9th April 2000
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Rhythm in our lives

'Life's a beach' - it's a popular postcard saying and one I've probably overused in my own correspondence back home throughout my stay in Sri Lanka. Funny then, how I forget sometimes during my busy working week just how pertinent that statement is.

Being a resident of Mount Lavinia, the beach plays an important part in my everyday life - so much so I almost take it for granted. A week or so ago, entertaining a new-found friend from Israel - here to take in some meditation en-route to India, a few of us sat on the beach soaking up the sun outside our favourite beach hang-out 'the Happening Restaurant' and watching the weekend beach-life at its most impressive. 

As the sea glistened spectacularly and silently in the midday sun, the sand was alive with human interaction - work and play. Fishermen hauled in a vast net of sparkling silver treasures and people gathered, children first, followed by their parents, then what seemed like the rest of the beache's patrons, to take in the spectacle. No pushing or shouting, no elbowing for more space, just silent awe, everyone engaged in these energetic little slips of silver flicking back and forth in the sunlight, the sea, Mother Nature's finest representative - delivering the goods yet again.

With lunch - quite literally - in the bag, the beach went back into action. Boys practised backflips on the sand, couples strolled hand-in-hand, families took to the waves, sarees and shorts ballooning out in the water, children laughing in the bubbly surf and the odd pack of life-guards - a streak of efficient-looking yellow youth - racing by. A couple of hours went by as they tend to here; I chatted to the local beach sellers and dwellers that I've come to know so well during my stay. 

I pondered over the price of pineapple and other seasonal fruits with a couple of my favourite 'pineapple ladies' and passed the time of day with several familiar faces. People offering anything from brightly coloured conch shells to dancing cobras, who have realised by now that I have more time but less money to waste/spend than most sudhas they meet on their patrols of the beach. Our visitor from Israel, looking on wide-eyed commented on this familiarity, the friendly nature of our beach interactions and the variety of life intermingling here on this large patch of sand - 'a great example of interdependence' he noted.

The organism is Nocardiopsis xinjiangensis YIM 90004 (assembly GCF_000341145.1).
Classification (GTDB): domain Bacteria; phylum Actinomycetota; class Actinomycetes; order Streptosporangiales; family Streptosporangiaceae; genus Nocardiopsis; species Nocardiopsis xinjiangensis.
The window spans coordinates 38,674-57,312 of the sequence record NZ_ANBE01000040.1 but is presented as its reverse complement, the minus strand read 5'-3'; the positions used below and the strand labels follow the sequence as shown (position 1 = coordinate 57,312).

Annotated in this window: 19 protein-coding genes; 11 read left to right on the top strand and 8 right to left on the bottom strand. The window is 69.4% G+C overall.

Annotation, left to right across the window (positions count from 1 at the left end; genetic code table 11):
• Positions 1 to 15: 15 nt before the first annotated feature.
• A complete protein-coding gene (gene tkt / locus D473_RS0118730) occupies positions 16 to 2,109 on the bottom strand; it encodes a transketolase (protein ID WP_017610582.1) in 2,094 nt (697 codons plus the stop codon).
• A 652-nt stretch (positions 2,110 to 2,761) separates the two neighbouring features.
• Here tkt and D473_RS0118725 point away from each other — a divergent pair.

This theory was proved to us last weekend when our household was struck by a particularly nasty strain of the flu. 

Inevitably we went down like flies, one by one, the nursemaids becoming the patients and vice versa in a vicious viral circle. Eventually the normally sunny disposition of our household was overtaken by gloom. It didn't help then, when the heavens decided to open all day Saturday, adding to our melancholic states. We sat sulking on our balcony watching the rain drip off the palms and sniffing into our cups of health-giving Peyava.

By evening we were stir-crazy and starved of both conversation and care (we'd all given up on all our Florence Nightingale aspirations by then). Wrapping up our fevers in extra layers we eventually found the energy/inspiration to stumble down to our favourite ('Happening' - whatever the weather) haunt, where owner Nandana and his staff greeted us with smiles and offers of bowls of soup. Sitting watching the sea bubble and boil against the moody sky, we sipped our soup, watched the world go by and let Nandana entertain us with his tales of Lankan life and love (that somehow always has Buddhist metaphors!) - salves for both our sick bodies and tired souls.

After a brief but therapeutic moan with the same beach sellers and dwellers about the lack of business and the bad weather's effects on trade, we stumbled back to our sick beds as Nandana et al were making the final preparations for that evening's 'bad weather' party. The next day the clouds had cleared and the beach was brought back to life with the regular Sunday activities. Even the 'feverish few' managed to make it out of their apartment to put in an appearance and partake of a restorative combination of a mixed fruit juice or two and some late afternoon sunlight and chitchat on Happening's veranda.

The moral of this week's story (like so many of Nandana's) has certain Buddhist overtones, 'interdependence, warmth, openness, compassion' and other such essences of life and love are all apparent. Most significantly however, it serves to illustrate the ebb and flow of our existence - like the tides of the sea or the sunset me and my flatmates often rush back to view, putting paid to yet another day, ready to start the next afresh - providing rhythm in all our lives. Sometimes it rains (even out of season) and sometimes - more often than not in Sri Lanka - the sun shines and bleaches worries out to a paler shade of insignificance. Either way it might be deemed a cliche used elsewhere, but life for me here in Lanka is unarguably 'a beach'.

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